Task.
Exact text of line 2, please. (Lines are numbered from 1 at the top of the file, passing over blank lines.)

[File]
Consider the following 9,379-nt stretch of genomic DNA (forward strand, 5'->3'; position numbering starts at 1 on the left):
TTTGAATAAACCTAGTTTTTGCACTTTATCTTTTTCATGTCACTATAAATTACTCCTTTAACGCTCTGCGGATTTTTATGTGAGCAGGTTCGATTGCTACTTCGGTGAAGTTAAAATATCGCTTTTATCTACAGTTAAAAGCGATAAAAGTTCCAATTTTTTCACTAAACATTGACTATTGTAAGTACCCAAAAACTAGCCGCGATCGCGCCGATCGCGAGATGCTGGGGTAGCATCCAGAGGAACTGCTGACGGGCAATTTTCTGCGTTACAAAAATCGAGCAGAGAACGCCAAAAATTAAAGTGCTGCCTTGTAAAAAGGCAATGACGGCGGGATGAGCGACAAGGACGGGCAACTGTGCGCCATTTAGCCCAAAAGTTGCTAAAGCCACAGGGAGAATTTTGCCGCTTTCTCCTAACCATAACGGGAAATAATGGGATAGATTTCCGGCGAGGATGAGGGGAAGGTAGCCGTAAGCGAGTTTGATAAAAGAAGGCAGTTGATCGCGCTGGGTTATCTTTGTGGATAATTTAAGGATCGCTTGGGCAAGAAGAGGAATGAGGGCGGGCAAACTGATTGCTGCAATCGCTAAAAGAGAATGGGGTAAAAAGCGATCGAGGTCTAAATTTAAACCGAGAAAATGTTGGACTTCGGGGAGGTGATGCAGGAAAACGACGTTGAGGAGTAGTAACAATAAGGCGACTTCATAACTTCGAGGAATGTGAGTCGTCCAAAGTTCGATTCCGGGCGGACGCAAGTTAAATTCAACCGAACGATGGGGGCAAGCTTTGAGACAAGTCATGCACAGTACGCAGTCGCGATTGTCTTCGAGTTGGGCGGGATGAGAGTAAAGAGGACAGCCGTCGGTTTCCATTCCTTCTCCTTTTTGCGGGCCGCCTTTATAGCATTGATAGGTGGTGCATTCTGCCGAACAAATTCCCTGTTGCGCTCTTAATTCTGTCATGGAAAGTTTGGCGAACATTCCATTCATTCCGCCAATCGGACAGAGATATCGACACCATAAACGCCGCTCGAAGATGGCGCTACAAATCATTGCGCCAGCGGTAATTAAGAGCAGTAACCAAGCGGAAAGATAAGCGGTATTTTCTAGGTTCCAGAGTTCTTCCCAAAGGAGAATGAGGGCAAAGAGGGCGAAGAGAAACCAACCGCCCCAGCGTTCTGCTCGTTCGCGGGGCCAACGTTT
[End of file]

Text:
TTTGAATAAACCTAGTTTTTGCACTTTATCTTTTTCATGTCACTATAAATTACTCCTTTAACGCTCTGCGGATTTTTATGTGAGCAGGTTCGATTGCTACTTCGGTGAAGTTAAAATATCGCTTTTATCTACAGTTAAAAGCGATAAAAGTTCCAATTTTTTCACTAAACATTGACTATTGTAAGTACCCAAAAACTAGCCGCGATCGCGCCGATCGCGAGATGCTGGGGTAGCATCCAGAGGAACTGCTGACGGGCAATTTTCTGCGTTACAAAAATCGAGCAGAGAACGCCAAAAATTAAAGTGCTGCCTTGTAAAAAGGCAATGACGGCGGGATGAGCGACAAGGACGGGCAACTGTGCGCCATTTAGCCCAAAAGTTGCTAAAGCCACAGGGAGAATTTTGCCGCTTTCTCCTAACCATAACGGGAAATAATGGGATAGATTTCCGGCGAGGATGAGGGGAAGGTAGCCGTAAGCGAGTTTGATAAAAGAAGGCAGTTGATCGCGCTGGGTTATCTTTGTGGATAATTTAAGGATCGCTTGGGCAAGAAGAGGAATGAGGGCGGGCAAACTGATTGCTGCAATCGCTAAAAGAGAATGGGGTAAAAAGCGATCGAGGTCTAAATTTAAACCGAGAAAATGTTGGACTTCGGGGAGGTGATGCAGGAAAACGACGTTGAGGAGTAGTAACAATAAGGCGACTTCATAACTTCGAGGAATGTGAGTCGTCCAAAGTTCGATTCCGGGCGGACGCAAGTTAAATTCAACCGAACGATGGGGGCAAGCTTTGAGACAAGTCATGCACAGTACGCAGTCGCGATTGTCTTCGAGTTGGGCGGGATGAGAGTAAAGAGGACAGCCGTCGGTTTCCATTCCTTCTCCTTTTTGCGGGCCGCCTTTATAGCATTGATAGGTGGTGCATTCTGCCGAACAAATTCCCTGTTGCGCTCTTAATTCTGTCATGGAAAGTTTGGCGAACATTCCATTCATTCCGCCAATCGGACAGAGATATCGACACCATAAACGCCGCTCGAAGATGGCGCTACAAATCATTGCGCCAGCGGTAATTAAGAGCAGTAACCAAGCGGAAAGATAAGCGGTATTTTCTAGGTTCCAGAGTTCTTCCCAAAGGAGAATGAGGGCAAAGAGGGCGAAGAGAAACCAACCGCCCCAGCGTTCTGCTCGTTCGCGGGGCCAACGTTT